James Kent, Chef Who Was Building a Restaurant Empire, Dies at 45


He had opened two restaurants and a cocktail bar in downtown Manhattan, and he was preparing for a big expansion backed by LeBron James.

James Kent, a distinguished chef and successful Manhattan restaurateur who seemed poised to become a food-industry tycoon, died on Saturday in the Bushwick section of Brooklyn. He was 45.

The cause was a heart attack, his wife, Kelly Kent, said in a statement on Monday. He was in Brooklyn at the time because he had been asked by a restaurant there to do graffiti art, which was a hobby of his since boyhood.

His death was first announced on Saturday by Saga Hospitality Group, the holding company of his two restaurants, Crown Shy and Saga, and his cocktail bar, Overstory, which are all in the same building in Manhattan’s Financial District.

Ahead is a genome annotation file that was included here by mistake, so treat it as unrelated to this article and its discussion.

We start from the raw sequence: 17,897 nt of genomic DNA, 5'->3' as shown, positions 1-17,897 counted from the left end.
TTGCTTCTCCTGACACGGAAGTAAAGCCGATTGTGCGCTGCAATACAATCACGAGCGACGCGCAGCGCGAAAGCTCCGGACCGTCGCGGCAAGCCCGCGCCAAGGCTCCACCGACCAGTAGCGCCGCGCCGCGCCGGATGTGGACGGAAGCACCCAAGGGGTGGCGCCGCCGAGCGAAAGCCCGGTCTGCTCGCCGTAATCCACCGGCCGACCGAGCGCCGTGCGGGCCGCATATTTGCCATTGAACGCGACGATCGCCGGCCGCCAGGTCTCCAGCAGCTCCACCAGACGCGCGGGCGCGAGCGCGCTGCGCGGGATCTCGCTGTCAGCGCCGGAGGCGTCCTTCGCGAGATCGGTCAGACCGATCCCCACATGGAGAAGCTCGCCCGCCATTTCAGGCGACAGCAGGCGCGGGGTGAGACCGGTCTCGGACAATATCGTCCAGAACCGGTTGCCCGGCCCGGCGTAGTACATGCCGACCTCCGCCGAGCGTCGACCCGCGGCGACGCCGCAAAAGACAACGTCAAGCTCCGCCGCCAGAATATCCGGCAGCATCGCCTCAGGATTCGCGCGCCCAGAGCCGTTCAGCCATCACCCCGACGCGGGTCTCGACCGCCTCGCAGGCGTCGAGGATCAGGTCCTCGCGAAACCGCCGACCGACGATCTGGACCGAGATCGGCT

In 1993, when Mr. Kent was a 14-year-old growing up in Greenwich Village and already working at a restaurant, his mother made him knock on the door of their building’s newest resident, the celebrity chef David Bouley. The young man asked if he could spend time in Mr. Bouley’s kitchen. Mr. Bouley said yes. James spent the summer working at Bouley, the chef’s TriBeCa mainstay.

Before long, he was also working at famed New York City restaurants like Babbo, Jean-Georges, Eleven Madison Park and NoMad, where he became the executive chef.

He opened his own restaurant, Crown Shy, in 2019 with a partner, Jeff Katz, the general manager of Del Posto, an Italian restaurant in Manhattan that closed in 2021. “At Crown Shy, the Only False Step Is the Name” read the headline of a “critic’s pick” review by Pete Wells, the restaurant critic of The New York Times. (The name refers to tall trees’ tendency not to allow their upper stories to grow entangled with the branches of their neighbors.)

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